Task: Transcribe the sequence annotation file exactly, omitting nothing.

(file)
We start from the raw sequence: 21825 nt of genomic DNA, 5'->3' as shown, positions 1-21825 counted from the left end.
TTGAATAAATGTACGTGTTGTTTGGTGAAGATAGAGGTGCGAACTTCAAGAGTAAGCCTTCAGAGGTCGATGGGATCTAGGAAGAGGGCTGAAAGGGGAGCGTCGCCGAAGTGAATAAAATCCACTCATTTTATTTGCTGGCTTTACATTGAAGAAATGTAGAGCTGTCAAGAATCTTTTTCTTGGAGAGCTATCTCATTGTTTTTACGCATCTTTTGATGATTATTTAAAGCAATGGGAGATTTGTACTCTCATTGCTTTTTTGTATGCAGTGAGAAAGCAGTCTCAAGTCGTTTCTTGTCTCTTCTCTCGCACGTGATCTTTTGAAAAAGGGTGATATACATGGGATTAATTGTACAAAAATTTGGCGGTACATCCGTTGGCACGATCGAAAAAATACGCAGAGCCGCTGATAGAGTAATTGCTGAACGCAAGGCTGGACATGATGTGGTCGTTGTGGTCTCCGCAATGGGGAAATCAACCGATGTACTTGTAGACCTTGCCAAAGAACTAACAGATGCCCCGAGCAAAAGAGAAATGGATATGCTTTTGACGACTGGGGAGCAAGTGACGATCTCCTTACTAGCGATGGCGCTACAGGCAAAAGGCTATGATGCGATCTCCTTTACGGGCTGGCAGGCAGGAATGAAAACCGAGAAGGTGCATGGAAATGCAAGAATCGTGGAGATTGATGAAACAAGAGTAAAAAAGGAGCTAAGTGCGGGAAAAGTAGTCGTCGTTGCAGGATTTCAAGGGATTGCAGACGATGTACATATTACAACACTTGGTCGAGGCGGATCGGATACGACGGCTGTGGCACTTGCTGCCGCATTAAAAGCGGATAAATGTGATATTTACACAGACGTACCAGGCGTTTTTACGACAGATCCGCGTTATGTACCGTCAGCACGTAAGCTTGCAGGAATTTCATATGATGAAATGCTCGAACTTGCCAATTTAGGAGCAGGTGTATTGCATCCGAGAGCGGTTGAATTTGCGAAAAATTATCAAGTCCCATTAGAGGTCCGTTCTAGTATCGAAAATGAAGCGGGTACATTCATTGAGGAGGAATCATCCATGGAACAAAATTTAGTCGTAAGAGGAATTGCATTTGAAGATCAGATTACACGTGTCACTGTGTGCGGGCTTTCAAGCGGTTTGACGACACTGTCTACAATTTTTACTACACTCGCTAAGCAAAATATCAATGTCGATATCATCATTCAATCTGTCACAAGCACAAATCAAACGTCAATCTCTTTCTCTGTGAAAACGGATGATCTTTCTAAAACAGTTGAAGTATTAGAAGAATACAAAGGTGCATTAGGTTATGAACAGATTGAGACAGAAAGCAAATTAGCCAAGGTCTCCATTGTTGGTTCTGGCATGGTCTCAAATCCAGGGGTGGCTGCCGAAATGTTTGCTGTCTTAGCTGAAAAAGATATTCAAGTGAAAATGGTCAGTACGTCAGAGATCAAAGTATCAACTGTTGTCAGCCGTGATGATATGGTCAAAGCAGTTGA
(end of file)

We start from the raw sequence: 21825 nt of genomic DNA, 5'->3' as shown, positions 1-21825 counted from the left end.
TTGAATAAATGTACGTGTTGTTTGGTGAAGATAGAGGTGCGAACTTCAAGAGTAAGCCTTCAGAGGTCGATGGGATCTAGGAAGAGGGCTGAAAGGGGAGCGTCGCCGAAGTGAATAAAATCCACTCATTTTATTTGCTGGCTTTACATTGAAGAAATGTAGAGCTGTCAAGAATCTTTTTCTTGGAGAGCTATCTCATTGTTTTTACGCATCTTTTGATGATTATTTAAAGCAATGGGAGATTTGTACTCTCATTGCTTTTTTGTATGCAGTGAGAAAGCAGTCTCAAGTCGTTTCTTGTCTCTTCTCTCGCACGTGATCTTTTGAAAAAGGGTGATATACATGGGATTAATTGTACAAAAATTTGGCGGTACATCCGTTGGCACGATCGAAAAAATACGCAGAGCCGCTGATAGAGTAATTGCTGAACGCAAGGCTGGACATGATGTGGTCGTTGTGGTCTCCGCAATGGGGAAATCAACCGATGTACTTGTAGACCTTGCCAAAGAACTAACAGATGCCCCGAGCAAAAGAGAAATGGATATGCTTTTGACGACTGGGGAGCAAGTGACGATCTCCTTACTAGCGATGGCGCTACAGGCAAAAGGCTATGATGCGATCTCCTTTACGGGCTGGCAGGCAGGAATGAAAACCGAGAAGGTGCATGGAAATGCAAGAATCGTGGAGATTGATGAAACAAGAGTAAAAAAGGAGCTAAGTGCGGGAAAAGTAGTCGTCGTTGCAGGATTTCAAGGGATTGCAGACGATGTACATATTACAACACTTGGTCGAGGCGGATCGGATACGACGGCTGTGGCACTTGCTGCCGCATTAAAAGCGGATAAATGTGATATTTACACAGACGTACCAGGCGTTTTTACGACAGATCCGCGTTATGTACCGTCAGCACGTAAGCTTGCAGGAATTTCATATGATGAAATGCTCGAACTTGCCAATTTAGGAGCAGGTGTATTGCATCCGAGAGCGGTTGAATTTGCGAAAAATTATCAAGTCCCATTAGAGGTCCGTTCTAGTATCGAAAATGAAGCGGGTACATTCATTGAGGAGGAATCATCCATGGAACAAAATTTAGTCGTAAGAGGAATTGCATTTGAAGATCAGATTACACGTGTCACTGTGTGCGGGCTTTCAAGCGGTTTGACGACACTGTCTACAATTTTTACTACACTCGCTAAGCAAAATATCAATGTCGATATCATCATTCAATCTGTCACAAGCACAAATCAAACGTCAATCTCTTTCTCTGTGAAAACGGATGATCTTTCTAAAACAGTTGAAGTATTAGAAGAATACAAAGGTGCATTAGGTTATGAACAGATTGAGACAGAAAGCAAATTAGCCAAGGTCTCCATTGTTGGTTCTGGCATGGTCTCAAATCCAGGGGTGGCTGCCGAAATGTTTGCTGTCTTAGCTGAAAAAGATATTCAAGTGAAAATGGTCAGTACGTCAGAGATCAAAGTATCAACTGTTGTCAGCCGTGATGATATGGTCAAAGCAGTTGA